Still, it is in that space of hesitancy and concern where the church has a significant role to play, Gushee said.
“We have a chance to finally help make a dent in this awful disease and to, in the end, demonstrate love for our neighbors.”
“It may be that the church should first think about speaking of the virtue of courage in terms of some of our members feeling called and inspired to be among the early adopters of the vaccine,” he said. “I also think the call to love our neighbors would be an appropriate place for pastors to emphasize that as Christians take the vaccine perhaps on the front end of the process by showing some courage, we have a chance to finally help make a dent in this awful disease and to, in the end, demonstrate love for our neighbors.”
Gushee said a broader issue at hand is the fact that a certain percentage of the American population distrusts science and scientists, and a lot of the people in that camp are Christians. The trend dates back centuries, it worsened with the teachings of Darwin on evolution, and it really has never gone away.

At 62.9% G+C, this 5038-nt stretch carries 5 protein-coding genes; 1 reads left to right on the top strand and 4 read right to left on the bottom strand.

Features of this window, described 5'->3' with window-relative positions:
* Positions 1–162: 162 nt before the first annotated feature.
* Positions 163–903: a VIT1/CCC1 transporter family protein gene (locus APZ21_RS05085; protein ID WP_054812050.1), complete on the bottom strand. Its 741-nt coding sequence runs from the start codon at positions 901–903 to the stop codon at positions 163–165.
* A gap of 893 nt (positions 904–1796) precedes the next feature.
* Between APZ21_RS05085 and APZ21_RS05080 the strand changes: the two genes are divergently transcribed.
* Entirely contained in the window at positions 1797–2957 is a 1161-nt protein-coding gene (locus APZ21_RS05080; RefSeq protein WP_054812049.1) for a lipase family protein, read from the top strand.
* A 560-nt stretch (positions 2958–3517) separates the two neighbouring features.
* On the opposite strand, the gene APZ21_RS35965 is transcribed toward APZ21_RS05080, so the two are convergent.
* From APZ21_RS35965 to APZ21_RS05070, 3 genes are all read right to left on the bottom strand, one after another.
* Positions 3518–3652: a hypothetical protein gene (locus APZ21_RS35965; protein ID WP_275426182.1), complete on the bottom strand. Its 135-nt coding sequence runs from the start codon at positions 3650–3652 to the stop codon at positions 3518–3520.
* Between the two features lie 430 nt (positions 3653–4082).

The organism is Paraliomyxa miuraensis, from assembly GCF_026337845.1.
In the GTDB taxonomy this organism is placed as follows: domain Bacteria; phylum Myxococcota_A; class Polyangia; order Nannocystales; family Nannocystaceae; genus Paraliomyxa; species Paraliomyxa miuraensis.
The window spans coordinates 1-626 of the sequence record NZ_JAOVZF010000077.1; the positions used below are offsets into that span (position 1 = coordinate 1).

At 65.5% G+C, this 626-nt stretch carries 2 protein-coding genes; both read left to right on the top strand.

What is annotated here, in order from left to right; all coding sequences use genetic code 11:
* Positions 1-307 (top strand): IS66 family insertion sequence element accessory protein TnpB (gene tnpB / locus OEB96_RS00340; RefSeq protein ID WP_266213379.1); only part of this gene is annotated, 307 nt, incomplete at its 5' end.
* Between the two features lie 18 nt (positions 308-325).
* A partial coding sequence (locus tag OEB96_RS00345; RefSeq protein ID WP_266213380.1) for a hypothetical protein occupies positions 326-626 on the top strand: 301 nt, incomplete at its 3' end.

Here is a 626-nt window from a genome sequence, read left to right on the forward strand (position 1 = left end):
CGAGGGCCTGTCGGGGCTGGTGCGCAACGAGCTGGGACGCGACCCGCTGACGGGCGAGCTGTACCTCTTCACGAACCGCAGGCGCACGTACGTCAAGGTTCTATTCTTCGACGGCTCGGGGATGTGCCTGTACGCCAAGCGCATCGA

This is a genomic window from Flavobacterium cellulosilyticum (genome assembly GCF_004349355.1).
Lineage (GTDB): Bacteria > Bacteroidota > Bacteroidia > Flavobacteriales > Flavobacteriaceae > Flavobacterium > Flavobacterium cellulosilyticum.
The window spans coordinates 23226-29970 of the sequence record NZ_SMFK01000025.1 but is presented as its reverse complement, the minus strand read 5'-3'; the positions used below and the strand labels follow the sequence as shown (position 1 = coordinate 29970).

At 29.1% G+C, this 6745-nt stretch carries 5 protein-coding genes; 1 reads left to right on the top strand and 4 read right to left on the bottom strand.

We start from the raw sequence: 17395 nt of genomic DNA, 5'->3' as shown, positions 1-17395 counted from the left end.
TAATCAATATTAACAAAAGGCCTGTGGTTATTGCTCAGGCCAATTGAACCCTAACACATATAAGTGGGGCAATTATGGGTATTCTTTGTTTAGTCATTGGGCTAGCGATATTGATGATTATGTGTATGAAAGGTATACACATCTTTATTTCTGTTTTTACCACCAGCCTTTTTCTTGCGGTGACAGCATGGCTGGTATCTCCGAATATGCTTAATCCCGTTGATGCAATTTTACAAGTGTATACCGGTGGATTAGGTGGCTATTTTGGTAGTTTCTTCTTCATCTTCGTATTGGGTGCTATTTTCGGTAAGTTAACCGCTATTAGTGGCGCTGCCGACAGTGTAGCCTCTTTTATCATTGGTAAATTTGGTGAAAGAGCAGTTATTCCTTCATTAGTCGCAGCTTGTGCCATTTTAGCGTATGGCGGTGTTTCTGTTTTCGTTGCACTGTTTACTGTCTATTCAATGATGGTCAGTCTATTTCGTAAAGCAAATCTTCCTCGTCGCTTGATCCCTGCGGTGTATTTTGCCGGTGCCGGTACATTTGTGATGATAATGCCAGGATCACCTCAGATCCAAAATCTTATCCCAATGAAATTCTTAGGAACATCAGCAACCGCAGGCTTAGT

“The new iteration of it is a kind of anti-elite, anti-science, anti-empirical kind of universe that I think the right wing in America is inhabiting,” he said. “While taking a vaccine shouldn’t be political in any way, if it is a political statement to trust science and scientists when it comes to something like a vaccine, then it’s a statement we’ll have to make for the well-being of the whole. It’s individualism versus concern for the common good, and I think Christians are called to concern for the common good.”
Gushee said the shuttering of churches along with everything else during the pandemic has limited the church’s ability to make much of a public contribution as it otherwise would.
A chance for the church to lead
“One of the things about the impact of COVID on the church is I think it has contributed to a deepening of our invisibility in the public arena in American life. And a good way to re-emerge, in my opinion, would be to encourage a skeptical public to just go ahead and be vaccinated if the evidence warrants it,” he said.